Poor Things Review

Poor Things
Poor Things
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Poor Things – a 2021 film directed by Yorgos Lanthimos, the man behind The Favourite – is an interesting screen adaptation of Scottish Alasdair Gray’s novel from 1992 that reworks Mary Shelley’s Frankenstein with the help of contemporary philosophy. The novel is a collage of many different viewpoints; it is also a patchwork monster, but the movie simplifies this web of conflicting perceptions. By choosing to render its storyline in sequence, Lanthimos and his co-writer Tony McNamara have created one of the most sardonic and hilarious films of this year, which has amazing artwork as well as a great ensemble cast and way too much depth for a standard Frankenstein remake.

It is a thoroughly delightful perversion. In other words, Poor Things delights in sexual deviation by its various odd characters who carry out their uncanny experiments in an anachronistic Georgian England: Updated retro-future style. However, she speaks broken English but occasionally with her creator’s scientific terms which include her father, Godwin Baxter (William Dafoe) a man with equally kind looks and a terrifying character- whose stomach creates burp bubbles through bioengineering mechanism and has strange pets such as pig-headed rooster or swan-like dog.

In Alasdair Gray’s book, there are hints that Godwin may be seen as Victor Frankenstein while he might even be viewed as some sort of surgical creation himself but the film makes it more obvious about him being so without any explicit labeling. The Poor Things movie does not explicitly tell all that its main character bears scars on his face like grid lines which identify him as Frankenstein monster thus loosely tying up Poor Things to Shelley’s gothic novel.

However, it isn’t strictly a sequel but rather treats both the movie itself and its background including Shelley’s history from the perspective of pseudo-sequel status. It spends about an hour in a pyrrhic satirical mode before engaging in its 140 minutes of literary introspection, giving Stone the opportunity to deliver a truly wild performance that, surprisingly enough, assumes more mature tones as her character Bella learns about life. In contrast to the book, Godwin is shown as being only a father figure in relation to Bella and McNamara has created another interesting side character McCandles (Rami Yousef), Godwin’s gentle student who falls for Bella when watching her develop.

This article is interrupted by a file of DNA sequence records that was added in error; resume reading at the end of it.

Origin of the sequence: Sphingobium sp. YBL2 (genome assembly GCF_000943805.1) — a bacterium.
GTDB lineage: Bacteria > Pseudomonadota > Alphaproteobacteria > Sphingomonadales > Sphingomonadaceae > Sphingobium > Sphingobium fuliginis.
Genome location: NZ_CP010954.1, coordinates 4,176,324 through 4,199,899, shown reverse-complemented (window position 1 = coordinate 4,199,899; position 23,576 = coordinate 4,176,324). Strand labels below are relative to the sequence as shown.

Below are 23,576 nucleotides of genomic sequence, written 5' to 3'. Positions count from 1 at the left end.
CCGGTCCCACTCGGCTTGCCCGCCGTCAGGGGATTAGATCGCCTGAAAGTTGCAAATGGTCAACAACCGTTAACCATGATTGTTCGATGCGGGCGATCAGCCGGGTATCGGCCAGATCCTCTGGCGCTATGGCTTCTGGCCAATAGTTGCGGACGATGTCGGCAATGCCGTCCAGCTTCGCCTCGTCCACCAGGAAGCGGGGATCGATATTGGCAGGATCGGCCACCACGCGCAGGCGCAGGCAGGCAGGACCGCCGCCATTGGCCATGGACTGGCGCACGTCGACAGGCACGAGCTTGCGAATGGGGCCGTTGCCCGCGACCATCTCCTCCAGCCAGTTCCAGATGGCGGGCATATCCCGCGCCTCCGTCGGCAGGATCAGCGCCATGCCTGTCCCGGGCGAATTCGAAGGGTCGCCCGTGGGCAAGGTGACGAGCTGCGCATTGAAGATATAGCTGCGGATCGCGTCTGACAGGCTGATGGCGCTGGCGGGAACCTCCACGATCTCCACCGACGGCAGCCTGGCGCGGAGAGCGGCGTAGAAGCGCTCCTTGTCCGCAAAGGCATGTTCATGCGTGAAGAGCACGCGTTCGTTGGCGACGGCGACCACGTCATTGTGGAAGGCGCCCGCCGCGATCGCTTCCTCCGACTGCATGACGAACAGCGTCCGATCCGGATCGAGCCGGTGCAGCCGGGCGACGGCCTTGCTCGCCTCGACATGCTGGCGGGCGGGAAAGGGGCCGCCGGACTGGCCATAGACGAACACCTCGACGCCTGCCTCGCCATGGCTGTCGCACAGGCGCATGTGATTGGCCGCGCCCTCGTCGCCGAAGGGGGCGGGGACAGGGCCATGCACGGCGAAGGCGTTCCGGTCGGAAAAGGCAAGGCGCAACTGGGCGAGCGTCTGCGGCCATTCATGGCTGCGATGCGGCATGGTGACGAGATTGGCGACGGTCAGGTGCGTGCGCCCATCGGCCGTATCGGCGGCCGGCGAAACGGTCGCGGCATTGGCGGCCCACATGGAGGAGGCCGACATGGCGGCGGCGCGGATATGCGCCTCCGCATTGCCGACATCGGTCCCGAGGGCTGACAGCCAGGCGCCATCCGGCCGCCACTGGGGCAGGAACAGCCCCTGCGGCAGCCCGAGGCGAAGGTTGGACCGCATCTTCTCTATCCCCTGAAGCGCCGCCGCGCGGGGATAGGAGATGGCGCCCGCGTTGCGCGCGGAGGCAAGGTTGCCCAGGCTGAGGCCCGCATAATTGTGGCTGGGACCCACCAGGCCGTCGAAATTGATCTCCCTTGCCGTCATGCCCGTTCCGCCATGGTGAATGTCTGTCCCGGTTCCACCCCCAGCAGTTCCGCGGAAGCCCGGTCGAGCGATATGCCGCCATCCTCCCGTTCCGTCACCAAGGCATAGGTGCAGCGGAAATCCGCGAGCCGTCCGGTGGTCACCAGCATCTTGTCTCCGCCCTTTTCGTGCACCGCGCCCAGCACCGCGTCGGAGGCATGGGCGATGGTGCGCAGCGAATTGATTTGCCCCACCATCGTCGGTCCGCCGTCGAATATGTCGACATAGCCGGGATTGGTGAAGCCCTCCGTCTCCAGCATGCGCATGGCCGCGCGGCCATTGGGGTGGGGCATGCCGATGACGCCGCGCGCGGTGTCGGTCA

Poor Things’s first and most apparent perversion is here. The amount of time she has been in this stunted state of development or the extent to which she has actually regressed when we encounter her is not explained by it. Through this, romance is introduced into the equation by McCandles as well as the comically sophisticated but wild-eyed jealous lawyer Duncan Wedderburn (Mark Ruffalo). Nevertheless, these concerns are ones that Lanthimos ultimately incorporates into the movie rather than perverting its plot line, but they are presented as perversions of desire in men. Also included here is a reference from Godwin to Bella’s past (which she does not have knowledge about) and how that affects Bella’s relationship with McCandles and Wedderburn; these relationships also demonstrate power play between love and control – two dual elements that become interwoven so intricately and cause Bella to rethink her perspective on life.

Why Poor Things turns out to be such a hoot, despite its gloomy aura at heart, lies in Stone’s eccentric portrayal initially as a giant baby and then later on as an outspoken woman whose unguarded frankness irritates men around her and “decent people” generally. Although there are no real-life comparable terms for describing Bella – since her process of birth amounts to scientific fantasy – it is difficult not to perceive hints of reality through Stone’s characterization of the same, where each statement or observation corresponds with a sharpness (and ignorance).